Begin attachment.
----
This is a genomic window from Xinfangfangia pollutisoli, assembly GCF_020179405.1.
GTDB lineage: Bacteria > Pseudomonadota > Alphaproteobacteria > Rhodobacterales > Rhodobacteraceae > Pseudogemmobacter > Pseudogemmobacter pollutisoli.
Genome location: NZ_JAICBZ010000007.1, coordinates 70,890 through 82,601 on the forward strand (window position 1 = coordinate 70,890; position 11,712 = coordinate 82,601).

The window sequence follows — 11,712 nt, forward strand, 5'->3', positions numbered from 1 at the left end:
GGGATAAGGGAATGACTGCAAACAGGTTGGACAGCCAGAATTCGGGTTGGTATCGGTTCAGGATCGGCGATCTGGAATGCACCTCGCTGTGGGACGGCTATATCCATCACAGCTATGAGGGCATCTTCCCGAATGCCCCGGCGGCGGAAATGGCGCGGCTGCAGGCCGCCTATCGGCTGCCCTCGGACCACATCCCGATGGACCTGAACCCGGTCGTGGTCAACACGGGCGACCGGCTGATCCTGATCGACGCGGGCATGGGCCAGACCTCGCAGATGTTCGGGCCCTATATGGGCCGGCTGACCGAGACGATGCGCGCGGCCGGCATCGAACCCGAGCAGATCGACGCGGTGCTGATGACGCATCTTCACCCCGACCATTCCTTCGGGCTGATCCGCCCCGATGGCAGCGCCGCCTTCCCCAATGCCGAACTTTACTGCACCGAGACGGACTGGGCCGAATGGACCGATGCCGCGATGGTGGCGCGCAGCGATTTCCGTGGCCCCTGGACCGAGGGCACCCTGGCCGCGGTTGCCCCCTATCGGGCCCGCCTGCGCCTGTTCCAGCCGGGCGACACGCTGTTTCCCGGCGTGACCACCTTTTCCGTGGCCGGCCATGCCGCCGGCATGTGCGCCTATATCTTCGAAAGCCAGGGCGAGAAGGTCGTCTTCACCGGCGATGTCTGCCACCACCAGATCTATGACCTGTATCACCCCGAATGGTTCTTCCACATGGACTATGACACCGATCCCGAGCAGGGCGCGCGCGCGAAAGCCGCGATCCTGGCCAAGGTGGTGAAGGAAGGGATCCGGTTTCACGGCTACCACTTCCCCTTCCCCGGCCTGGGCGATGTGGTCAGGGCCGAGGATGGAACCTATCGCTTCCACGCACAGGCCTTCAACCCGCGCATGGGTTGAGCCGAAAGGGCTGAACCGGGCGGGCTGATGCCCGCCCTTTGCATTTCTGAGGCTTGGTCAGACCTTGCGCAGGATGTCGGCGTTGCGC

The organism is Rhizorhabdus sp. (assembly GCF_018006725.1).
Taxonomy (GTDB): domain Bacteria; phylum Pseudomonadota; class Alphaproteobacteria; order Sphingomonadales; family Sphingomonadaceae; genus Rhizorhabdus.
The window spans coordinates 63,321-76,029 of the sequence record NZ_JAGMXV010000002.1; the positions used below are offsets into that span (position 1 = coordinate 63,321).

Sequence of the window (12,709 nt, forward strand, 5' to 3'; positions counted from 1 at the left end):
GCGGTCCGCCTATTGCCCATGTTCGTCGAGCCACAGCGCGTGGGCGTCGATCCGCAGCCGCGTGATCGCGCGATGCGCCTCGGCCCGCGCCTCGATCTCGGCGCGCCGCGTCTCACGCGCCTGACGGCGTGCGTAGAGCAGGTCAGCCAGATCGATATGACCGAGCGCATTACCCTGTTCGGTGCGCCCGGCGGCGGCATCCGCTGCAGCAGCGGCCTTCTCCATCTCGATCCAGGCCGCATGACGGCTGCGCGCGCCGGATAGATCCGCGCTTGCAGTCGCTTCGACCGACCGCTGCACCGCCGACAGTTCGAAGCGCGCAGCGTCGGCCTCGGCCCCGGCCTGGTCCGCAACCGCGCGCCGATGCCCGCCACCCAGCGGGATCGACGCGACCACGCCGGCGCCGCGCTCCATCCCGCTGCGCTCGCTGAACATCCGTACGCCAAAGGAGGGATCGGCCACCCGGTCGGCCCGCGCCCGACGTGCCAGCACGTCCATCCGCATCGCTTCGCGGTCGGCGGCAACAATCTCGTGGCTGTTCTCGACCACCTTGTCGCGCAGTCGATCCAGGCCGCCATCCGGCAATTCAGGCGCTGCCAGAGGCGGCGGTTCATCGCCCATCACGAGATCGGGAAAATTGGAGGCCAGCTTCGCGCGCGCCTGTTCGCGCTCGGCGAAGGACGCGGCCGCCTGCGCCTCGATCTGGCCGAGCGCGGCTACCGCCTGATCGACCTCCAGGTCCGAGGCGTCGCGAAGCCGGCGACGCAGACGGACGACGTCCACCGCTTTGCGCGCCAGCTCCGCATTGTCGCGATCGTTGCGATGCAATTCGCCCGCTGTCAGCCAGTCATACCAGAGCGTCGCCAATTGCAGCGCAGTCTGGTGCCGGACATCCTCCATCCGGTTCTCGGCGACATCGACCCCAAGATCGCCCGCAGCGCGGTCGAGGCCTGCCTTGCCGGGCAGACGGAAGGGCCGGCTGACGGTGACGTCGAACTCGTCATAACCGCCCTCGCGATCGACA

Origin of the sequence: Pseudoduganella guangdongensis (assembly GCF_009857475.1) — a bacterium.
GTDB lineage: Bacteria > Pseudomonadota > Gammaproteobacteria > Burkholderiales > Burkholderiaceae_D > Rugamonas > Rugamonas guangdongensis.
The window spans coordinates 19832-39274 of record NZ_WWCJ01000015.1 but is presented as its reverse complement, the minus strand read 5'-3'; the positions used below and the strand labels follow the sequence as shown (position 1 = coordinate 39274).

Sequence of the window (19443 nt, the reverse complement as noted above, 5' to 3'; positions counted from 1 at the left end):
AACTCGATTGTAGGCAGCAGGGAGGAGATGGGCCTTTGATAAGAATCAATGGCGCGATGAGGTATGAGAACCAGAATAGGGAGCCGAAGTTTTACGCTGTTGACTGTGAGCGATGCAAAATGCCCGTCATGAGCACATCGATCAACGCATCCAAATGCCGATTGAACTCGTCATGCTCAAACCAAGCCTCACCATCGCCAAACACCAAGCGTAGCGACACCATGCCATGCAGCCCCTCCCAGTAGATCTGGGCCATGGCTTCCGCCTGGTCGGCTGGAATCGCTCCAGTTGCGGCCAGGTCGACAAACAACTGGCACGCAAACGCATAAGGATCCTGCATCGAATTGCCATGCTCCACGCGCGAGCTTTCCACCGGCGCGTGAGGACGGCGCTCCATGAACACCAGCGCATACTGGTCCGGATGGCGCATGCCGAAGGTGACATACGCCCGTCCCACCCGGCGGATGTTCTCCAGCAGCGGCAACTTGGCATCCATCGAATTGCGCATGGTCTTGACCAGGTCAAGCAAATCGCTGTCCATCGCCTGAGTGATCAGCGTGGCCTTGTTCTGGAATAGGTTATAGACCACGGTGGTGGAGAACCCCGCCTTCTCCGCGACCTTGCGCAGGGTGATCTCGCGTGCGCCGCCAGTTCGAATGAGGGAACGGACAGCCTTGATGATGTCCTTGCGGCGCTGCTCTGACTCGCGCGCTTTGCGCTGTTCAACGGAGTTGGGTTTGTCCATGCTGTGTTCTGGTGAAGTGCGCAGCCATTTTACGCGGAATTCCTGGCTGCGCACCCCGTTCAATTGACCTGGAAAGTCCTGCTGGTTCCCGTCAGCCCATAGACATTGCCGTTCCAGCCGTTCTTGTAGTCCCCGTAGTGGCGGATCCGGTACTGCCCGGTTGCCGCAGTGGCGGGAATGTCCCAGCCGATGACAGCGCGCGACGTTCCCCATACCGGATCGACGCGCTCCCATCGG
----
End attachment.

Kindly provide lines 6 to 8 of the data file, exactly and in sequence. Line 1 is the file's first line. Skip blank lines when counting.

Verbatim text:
The organism is Rhizorhabdus sp. (assembly GCF_018006725.1).
Taxonomy (GTDB): domain Bacteria; phylum Pseudomonadota; class Alphaproteobacteria; order Sphingomonadales; family Sphingomonadaceae; genus Rhizorhabdus.
The window spans coordinates 63,321-76,029 of the sequence record NZ_JAGMXV010000002.1; the positions used below are offsets into that span (position 1 = coordinate 63,321).